For a future article, I require a Listener for the Availability Group (AG) that was created from this article.
This post describes the simple steps required to create a Listener.
What is an Availability Group Listener?
Basically, an availability group listener is a virtual network name that you can use to access a server within an AG, without knowing the name of the actual SQL Server instance. Since the listener routes traffic, the client connection string does not need to be modified after a failover occurs. After a failover, the Listener will always point traffic to the correct instance.
I have a two-node AG, named ‘Azure’ (for reasons that will become clear in a following article), that does not have a Listener. For future work a Listener is required.
The two-node AG shown below, does not have a listener. This can be checked simply by expanding the ‘Always On Availability Groups’ node within SQL Server Management Studio (SSMS) and drilling down to the ‘Availability Group Listeners’ node.
Figure 1: Checking for a Listener via SSMS
Creating the Listener
Creation is quite a simple process, with a couple of things to watch out for.
The Listener name and IP addresses must be unique. If you have more than one AG it cannot be the same name or have any of the IP addresses as any other Listener on any other AGs on that instance.
Right-click on the ‘Availability Group Listeners’ node within SSMS and select ‘Add Listener…’.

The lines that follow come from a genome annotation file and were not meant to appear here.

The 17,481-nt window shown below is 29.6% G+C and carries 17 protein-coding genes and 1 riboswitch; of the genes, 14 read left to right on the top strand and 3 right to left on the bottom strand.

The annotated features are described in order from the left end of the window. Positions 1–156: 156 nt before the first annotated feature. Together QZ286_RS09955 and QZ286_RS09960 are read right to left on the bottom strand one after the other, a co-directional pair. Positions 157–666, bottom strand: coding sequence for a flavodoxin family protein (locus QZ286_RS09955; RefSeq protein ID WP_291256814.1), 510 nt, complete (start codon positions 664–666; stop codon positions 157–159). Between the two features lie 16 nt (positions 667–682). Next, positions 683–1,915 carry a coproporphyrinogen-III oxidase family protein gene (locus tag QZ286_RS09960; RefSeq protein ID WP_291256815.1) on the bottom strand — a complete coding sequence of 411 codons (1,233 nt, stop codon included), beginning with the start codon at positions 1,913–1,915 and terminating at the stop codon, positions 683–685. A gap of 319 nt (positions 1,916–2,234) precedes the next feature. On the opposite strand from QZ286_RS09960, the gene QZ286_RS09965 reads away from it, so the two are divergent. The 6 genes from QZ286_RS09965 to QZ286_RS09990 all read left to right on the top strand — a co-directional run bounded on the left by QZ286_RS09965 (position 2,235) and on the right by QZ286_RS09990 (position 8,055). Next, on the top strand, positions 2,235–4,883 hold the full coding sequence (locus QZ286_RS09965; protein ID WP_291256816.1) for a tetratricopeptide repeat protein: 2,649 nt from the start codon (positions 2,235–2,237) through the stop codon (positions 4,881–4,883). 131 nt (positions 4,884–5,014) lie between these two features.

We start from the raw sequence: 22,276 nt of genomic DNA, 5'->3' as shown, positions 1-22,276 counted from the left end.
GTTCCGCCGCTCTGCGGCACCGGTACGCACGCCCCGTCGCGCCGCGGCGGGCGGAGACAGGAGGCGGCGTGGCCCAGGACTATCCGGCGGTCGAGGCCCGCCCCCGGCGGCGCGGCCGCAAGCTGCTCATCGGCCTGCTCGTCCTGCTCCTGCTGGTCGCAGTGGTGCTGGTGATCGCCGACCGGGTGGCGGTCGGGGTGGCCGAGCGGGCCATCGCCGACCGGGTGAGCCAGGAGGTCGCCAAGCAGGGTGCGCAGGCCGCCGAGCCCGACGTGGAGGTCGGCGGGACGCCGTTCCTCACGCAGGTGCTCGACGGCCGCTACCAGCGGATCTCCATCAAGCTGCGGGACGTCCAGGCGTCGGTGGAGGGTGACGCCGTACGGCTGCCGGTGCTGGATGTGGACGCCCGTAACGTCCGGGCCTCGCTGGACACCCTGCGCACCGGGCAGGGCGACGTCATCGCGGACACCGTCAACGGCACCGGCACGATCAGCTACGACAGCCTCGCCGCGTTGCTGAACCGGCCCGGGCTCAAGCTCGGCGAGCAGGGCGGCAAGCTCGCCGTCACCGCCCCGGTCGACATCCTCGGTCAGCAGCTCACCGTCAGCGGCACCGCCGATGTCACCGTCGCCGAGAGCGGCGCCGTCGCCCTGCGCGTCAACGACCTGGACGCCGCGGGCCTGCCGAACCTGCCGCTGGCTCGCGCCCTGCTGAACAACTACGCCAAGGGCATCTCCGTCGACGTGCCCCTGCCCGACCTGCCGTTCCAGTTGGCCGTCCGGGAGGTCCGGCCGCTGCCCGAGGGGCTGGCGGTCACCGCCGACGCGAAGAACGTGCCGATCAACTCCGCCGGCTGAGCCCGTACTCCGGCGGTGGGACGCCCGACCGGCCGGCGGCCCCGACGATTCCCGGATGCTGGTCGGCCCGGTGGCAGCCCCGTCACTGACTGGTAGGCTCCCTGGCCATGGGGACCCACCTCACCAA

In the resultant dialog I have given the Listener name as ‘AzureLsnr’, Port 1433 and a network mode of ‘Static Ip’. Selecting ‘Static IP’ produces another dialog to add IP addresses. In my setup the IP address of 192.168.0.63 will work
Figure 2: Creating the Listener
Click on ‘OK’ and then ‘OK’ again to complete the creation.
The Listener is now listed within the AG details of SSMS.
Figure 3: Showing the Listener
Testing the Listener
Disconnect from the instance and reconnect, but specifying the name of the Listener, not the instance that you want to connect to.
In this case it is connected to ‘AG2-Node1’, as that is the primary node at this point in time.
Figure 4: Connected to Node1, Via the Listener
Now, I failover the AG to Node2. My connection via SSMS has not changed but I am now connected to the new Primary server – Node2.
Figure 5: Connected to Node2, after Failover
Life for those that need to connect to your AG can be made considerably easier with the use of a Listener. This was a very basic example of the creation and use – more information can be found by following the links below.